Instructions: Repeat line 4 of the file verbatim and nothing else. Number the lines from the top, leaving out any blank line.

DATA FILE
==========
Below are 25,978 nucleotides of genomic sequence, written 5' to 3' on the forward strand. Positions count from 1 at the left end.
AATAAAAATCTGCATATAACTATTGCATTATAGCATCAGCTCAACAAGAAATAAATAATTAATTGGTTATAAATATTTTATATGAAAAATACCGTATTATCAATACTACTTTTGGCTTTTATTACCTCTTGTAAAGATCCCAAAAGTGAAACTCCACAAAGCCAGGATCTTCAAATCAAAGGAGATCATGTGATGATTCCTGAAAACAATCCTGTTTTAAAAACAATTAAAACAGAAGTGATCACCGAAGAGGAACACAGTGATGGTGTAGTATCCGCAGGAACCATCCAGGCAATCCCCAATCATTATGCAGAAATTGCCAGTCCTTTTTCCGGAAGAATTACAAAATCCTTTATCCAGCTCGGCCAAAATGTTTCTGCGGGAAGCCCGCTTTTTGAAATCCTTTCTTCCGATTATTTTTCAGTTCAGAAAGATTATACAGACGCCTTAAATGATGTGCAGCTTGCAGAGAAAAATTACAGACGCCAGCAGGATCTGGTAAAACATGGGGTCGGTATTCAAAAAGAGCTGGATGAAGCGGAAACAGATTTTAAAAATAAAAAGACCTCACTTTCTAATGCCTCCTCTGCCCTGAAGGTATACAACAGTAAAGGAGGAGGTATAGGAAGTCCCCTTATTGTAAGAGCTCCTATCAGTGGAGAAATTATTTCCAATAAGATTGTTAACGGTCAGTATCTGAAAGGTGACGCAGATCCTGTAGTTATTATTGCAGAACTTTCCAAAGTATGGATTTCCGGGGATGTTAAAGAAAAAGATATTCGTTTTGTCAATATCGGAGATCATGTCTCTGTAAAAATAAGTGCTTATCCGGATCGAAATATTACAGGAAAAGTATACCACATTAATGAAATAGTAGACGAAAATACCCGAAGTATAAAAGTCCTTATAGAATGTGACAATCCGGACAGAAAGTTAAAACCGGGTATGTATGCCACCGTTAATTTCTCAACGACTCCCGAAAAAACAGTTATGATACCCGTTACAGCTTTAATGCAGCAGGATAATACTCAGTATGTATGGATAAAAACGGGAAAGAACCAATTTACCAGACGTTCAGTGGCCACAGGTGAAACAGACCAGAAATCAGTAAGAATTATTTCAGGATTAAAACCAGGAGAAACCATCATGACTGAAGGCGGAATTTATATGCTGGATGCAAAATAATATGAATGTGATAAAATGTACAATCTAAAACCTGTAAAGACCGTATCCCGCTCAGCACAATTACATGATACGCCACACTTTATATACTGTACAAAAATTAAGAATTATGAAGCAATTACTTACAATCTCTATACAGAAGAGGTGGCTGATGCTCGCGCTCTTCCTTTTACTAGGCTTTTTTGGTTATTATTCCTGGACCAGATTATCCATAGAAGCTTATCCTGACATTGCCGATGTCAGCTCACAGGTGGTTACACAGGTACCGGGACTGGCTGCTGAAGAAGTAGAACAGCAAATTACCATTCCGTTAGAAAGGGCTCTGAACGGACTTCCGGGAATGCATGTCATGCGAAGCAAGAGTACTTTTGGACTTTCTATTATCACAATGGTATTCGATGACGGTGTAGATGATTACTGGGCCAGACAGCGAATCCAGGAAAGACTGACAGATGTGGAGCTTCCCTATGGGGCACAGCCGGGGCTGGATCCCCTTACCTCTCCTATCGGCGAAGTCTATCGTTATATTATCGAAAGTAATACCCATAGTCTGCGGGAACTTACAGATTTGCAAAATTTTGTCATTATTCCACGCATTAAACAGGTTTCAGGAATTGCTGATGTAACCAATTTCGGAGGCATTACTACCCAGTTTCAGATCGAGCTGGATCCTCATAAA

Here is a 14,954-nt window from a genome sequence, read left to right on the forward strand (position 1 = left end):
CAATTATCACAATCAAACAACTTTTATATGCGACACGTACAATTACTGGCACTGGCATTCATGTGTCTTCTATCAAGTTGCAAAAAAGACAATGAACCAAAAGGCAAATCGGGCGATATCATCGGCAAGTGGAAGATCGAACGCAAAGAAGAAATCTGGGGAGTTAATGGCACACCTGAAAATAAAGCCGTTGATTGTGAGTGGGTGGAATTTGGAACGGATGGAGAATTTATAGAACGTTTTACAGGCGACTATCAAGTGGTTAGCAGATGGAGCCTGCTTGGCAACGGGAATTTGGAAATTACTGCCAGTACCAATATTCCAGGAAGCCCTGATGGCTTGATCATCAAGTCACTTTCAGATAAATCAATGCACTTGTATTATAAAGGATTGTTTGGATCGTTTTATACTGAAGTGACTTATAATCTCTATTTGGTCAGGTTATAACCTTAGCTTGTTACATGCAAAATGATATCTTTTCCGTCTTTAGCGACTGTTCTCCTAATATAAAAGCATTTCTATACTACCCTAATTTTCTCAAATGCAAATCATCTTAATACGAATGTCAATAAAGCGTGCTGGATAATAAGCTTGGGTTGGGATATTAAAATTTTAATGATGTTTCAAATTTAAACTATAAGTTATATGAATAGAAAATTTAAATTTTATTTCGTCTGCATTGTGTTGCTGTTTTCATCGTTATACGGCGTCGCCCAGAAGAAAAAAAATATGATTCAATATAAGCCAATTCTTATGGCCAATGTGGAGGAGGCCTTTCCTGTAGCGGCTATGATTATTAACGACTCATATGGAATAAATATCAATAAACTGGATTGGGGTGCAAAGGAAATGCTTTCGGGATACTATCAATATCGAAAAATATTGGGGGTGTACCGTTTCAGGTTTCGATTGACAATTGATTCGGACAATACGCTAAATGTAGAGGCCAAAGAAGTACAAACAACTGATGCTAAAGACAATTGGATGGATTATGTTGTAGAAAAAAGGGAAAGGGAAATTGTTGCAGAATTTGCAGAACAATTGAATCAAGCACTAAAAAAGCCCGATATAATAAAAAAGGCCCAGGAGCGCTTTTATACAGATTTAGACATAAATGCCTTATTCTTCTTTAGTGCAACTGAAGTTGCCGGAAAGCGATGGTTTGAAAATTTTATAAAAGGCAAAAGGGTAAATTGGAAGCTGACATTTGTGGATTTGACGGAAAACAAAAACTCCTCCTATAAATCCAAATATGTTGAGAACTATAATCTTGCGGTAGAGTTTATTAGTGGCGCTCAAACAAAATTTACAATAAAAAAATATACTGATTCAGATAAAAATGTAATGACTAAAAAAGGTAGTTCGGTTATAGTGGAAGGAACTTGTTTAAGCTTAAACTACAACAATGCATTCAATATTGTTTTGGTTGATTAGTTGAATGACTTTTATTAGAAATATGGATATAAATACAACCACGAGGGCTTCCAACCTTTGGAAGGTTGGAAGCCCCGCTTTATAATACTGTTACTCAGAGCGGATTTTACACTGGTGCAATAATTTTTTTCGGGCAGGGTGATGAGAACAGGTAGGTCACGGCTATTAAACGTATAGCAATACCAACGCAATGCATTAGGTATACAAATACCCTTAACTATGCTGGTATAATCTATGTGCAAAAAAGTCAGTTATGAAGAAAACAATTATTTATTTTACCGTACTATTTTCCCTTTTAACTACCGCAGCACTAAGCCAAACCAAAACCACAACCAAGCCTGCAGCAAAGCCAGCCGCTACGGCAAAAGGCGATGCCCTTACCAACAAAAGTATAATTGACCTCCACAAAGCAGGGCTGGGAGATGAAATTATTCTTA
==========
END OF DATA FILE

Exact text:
CAATTATCACAATCAAACAACTTTTATATGCGACACGTACAATTACTGGCACTGGCATTCATGTGTCTTCTATCAAGTTGCAAAAAAGACAATGAACCAAAAGGCAAATCGGGCGATATCATCGGCAAGTGGAAGATCGAACGCAAAGAAGAAATCTGGGGAGTTAATGGCACACCTGAAAATAAAGCCGTTGATTGTGAGTGGGTGGAATTTGGAACGGATGGAGAATTTATAGAACGTTTTACAGGCGACTATCAAGTGGTTAGCAGATGGAGCCTGCTTGGCAACGGGAATTTGGAAATTACTGCCAGTACCAATATTCCAGGAAGCCCTGATGGCTTGATCATCAAGTCACTTTCAGATAAATCAATGCACTTGTATTATAAAGGATTGTTTGGATCGTTTTATACTGAAGTGACTTATAATCTCTATTTGGTCAGGTTATAACCTTAGCTTGTTACATGCAAAATGATATCTTTTCCGTCTTTAGCGACTGTTCTCCTAATATAAAAGCATTTCTATACTACCCTAATTTTCTCAAATGCAAATCATCTTAATACGAATGTCAATAAAGCGTGCTGGATAATAAGCTTGGGTTGGGATATTAAAATTTTAATGATGTTTCAAATTTAAACTATAAGTTATATGAATAGAAAATTTAAATTTTATTTCGTCTGCATTGTGTTGCTGTTTTCATCGTTATACGGCGTCGCCCAGAAGAAAAAAAATATGATTCAATATAAGCCAATTCTTATGGCCAATGTGGAGGAGGCCTTTCCTGTAGCGGCTATGATTATTAACGACTCATATGGAATAAATATCAATAAACTGGATTGGGGTGCAAAGGAAATGCTTTCGGGATACTATCAATATCGAAAAATATTGGGGGTGTACCGTTTCAGGTTTCGATTGACAATTGATTCGGACAATACGCTAAATGTAGAGGCCAAAGAAGTACAAACAACTGATGCTAAAGACAATTGGATGGATTATGTTGTAGAAAAAAGGGAAAGGGAAATTGTTGCAGAATTTGCAGAACAATTGAATCAAGCACTAAAAAAGCCCGATATAATAAAAAAGGCCCAGGAGCGCTTTTATACAGATTTAGACATAAATGCCTTATTCTTCTTTAGTGCAACTGAAGTTGCCGGAAAGCGATGGTTTGAAAATTTTATAAAAGGCAAAAGGGTAAATTGGAAGCTGACATTTGTGGATTTGACGGAAAACAAAAACTCCTCCTATAAATCCAAATATGTTGAGAACTATAATCTTGCGGTAGAGTTTATTAGTGGCGCTCAAACAAAATTTACAATAAAAAAATATACTGATTCAGATAAAAATGTAATGACTAAAAAAGGTAGTTCGGTTATAGTGGAAGGAACTTGTTTAAGCTTAAACTACAACAATGCATTCAATATTGTTTTGGTTGATTAGTTGAATGACTTTTATTAGAAATATGGATATAAATACAACCACGAGGGCTTCCAACCTTTGGAAGGTTGGAAGCCCCGCTTTATAATACTGTTACTCAGAGCGGATTTTACACTGGTGCAATAATTTTTTTCGGGCAGGGTGATGAGAACAGGTAGGTCACGGCTATTAAACGTATAGCAATACCAACGCAATGCATTAGGTATACAAATACCCTTAACTATGCTGGTATAATCTATGTGCAAAAAAGTCAGTTATGAAGAAAACAATTATTTATTTTACCGTACTATTTTCCCTTTTAACTACCGCAGCACTAAGCCAAACCAAAACCACAACCAAGCCTGCAGCAAAGCCAGCCGCTACGGCAAAAGGCGATGCCCTTACCAACAAAAGTATAATTGACCTCCACAAAGCAGGGCTGGGAGATGAAATTATTCTTA